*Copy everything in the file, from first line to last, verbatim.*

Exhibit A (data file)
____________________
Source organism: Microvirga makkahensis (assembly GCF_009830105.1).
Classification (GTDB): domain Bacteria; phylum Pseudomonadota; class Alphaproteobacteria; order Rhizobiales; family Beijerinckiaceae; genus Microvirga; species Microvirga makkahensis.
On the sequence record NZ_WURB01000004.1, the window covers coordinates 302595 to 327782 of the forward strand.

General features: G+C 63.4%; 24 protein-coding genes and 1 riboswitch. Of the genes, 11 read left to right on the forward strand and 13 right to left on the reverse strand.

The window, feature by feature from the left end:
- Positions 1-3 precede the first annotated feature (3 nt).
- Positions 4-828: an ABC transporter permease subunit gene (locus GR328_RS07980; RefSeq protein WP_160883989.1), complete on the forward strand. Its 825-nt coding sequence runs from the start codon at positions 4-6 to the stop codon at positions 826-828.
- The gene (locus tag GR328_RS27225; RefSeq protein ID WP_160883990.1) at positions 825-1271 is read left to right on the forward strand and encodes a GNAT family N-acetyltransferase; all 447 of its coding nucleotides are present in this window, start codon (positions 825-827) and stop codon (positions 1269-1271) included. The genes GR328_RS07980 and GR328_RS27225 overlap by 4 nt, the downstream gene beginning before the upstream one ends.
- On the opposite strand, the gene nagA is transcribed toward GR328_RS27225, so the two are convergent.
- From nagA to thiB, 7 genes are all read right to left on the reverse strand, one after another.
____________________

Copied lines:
Source organism: Microvirga makkahensis (assembly GCF_009830105.1).
Classification (GTDB): domain Bacteria; phylum Pseudomonadota; class Alphaproteobacteria; order Rhizobiales; family Beijerinckiaceae; genus Microvirga; species Microvirga makkahensis.
On the sequence record NZ_WURB01000004.1, the window covers coordinates 302595 to 327782 of the forward strand.

General features: G+C 63.4%; 24 protein-coding genes and 1 riboswitch. Of the genes, 11 read left to right on the forward strand and 13 right to left on the reverse strand.

The window, feature by feature from the left end:
- Positions 1-3 precede the first annotated feature (3 nt).
- Positions 4-828: an ABC transporter permease subunit gene (locus GR328_RS07980; RefSeq protein WP_160883989.1), complete on the forward strand. Its 825-nt coding sequence runs from the start codon at positions 4-6 to the stop codon at positions 826-828.
- The gene (locus tag GR328_RS27225; RefSeq protein ID WP_160883990.1) at positions 825-1271 is read left to right on the forward strand and encodes a GNAT family N-acetyltransferase; all 447 of its coding nucleotides are present in this window, start codon (positions 825-827) and stop codon (positions 1269-1271) included. The genes GR328_RS07980 and GR328_RS27225 overlap by 4 nt, the downstream gene beginning before the upstream one ends.
- On the opposite strand, the gene nagA is transcribed toward GR328_RS27225, so the two are convergent.
- From nagA to thiB, 7 genes are all read right to left on the reverse strand, one after another.